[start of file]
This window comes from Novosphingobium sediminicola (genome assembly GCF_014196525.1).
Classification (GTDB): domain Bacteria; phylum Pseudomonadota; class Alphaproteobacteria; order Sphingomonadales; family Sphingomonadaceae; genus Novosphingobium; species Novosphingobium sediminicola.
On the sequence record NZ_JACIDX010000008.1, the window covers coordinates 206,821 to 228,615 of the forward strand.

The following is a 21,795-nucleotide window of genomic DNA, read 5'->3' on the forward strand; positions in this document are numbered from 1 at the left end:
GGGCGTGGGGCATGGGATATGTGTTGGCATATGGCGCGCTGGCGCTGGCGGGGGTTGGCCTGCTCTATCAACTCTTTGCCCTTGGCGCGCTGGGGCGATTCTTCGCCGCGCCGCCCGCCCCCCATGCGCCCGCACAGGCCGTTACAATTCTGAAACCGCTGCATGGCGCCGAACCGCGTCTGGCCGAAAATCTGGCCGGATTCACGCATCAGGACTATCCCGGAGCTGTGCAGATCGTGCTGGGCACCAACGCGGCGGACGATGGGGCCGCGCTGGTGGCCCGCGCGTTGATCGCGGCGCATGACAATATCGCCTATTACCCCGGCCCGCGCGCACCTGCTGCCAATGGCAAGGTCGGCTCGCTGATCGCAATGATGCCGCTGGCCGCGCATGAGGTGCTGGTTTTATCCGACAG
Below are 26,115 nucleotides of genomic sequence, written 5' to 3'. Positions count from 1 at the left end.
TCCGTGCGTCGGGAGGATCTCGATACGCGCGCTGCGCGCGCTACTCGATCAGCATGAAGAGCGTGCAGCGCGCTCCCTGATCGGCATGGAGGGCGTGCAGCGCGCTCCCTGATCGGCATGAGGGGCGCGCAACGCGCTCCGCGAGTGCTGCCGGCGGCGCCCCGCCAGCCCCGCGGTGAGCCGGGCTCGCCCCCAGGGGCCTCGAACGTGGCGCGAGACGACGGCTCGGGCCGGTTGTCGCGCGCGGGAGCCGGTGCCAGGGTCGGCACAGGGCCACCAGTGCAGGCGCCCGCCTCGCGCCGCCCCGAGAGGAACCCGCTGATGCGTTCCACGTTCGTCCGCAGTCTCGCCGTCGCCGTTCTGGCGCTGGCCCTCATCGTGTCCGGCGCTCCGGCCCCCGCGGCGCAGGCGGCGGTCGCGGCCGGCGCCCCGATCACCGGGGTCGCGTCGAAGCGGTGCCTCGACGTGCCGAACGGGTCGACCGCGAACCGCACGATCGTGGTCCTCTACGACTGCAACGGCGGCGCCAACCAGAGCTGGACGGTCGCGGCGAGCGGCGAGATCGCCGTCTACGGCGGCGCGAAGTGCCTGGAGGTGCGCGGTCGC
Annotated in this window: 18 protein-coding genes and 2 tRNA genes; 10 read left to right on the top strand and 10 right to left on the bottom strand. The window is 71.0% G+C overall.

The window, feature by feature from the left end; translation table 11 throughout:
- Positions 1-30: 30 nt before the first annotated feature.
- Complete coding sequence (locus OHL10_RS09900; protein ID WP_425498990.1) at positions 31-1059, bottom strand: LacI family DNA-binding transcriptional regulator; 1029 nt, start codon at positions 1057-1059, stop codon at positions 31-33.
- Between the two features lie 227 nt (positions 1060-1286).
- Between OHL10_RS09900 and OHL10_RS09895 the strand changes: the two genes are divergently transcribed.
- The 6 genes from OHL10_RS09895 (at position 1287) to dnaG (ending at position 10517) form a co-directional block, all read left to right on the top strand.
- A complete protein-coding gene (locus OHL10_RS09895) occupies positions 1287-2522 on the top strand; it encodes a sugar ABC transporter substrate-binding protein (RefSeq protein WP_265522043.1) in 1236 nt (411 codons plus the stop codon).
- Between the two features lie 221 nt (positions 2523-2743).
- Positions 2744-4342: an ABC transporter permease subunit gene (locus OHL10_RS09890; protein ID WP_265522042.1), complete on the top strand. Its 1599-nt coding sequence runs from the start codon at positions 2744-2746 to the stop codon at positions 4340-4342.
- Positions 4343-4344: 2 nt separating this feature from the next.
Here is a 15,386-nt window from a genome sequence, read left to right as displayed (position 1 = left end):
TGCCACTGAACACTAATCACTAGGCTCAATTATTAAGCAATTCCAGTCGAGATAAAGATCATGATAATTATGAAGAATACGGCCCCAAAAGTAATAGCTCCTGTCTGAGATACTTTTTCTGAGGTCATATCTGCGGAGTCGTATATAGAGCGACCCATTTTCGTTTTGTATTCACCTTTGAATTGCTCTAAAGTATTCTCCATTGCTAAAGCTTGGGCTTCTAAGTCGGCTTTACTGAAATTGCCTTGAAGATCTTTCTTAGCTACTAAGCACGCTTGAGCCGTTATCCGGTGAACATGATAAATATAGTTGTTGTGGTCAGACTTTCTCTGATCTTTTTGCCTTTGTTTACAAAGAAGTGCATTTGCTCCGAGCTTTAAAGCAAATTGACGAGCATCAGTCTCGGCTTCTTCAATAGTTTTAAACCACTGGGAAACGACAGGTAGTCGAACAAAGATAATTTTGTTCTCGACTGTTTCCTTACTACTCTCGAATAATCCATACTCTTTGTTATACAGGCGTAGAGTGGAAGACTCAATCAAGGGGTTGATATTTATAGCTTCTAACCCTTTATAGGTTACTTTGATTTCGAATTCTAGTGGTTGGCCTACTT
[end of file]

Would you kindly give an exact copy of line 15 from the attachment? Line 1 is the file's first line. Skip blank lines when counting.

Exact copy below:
- A complete protein-coding gene (locus OHL10_RS09895) occupies positions 1287-2522 on the top strand; it encodes a sugar ABC transporter substrate-binding protein (RefSeq protein WP_265522043.1) in 1236 nt (411 codons plus the stop codon).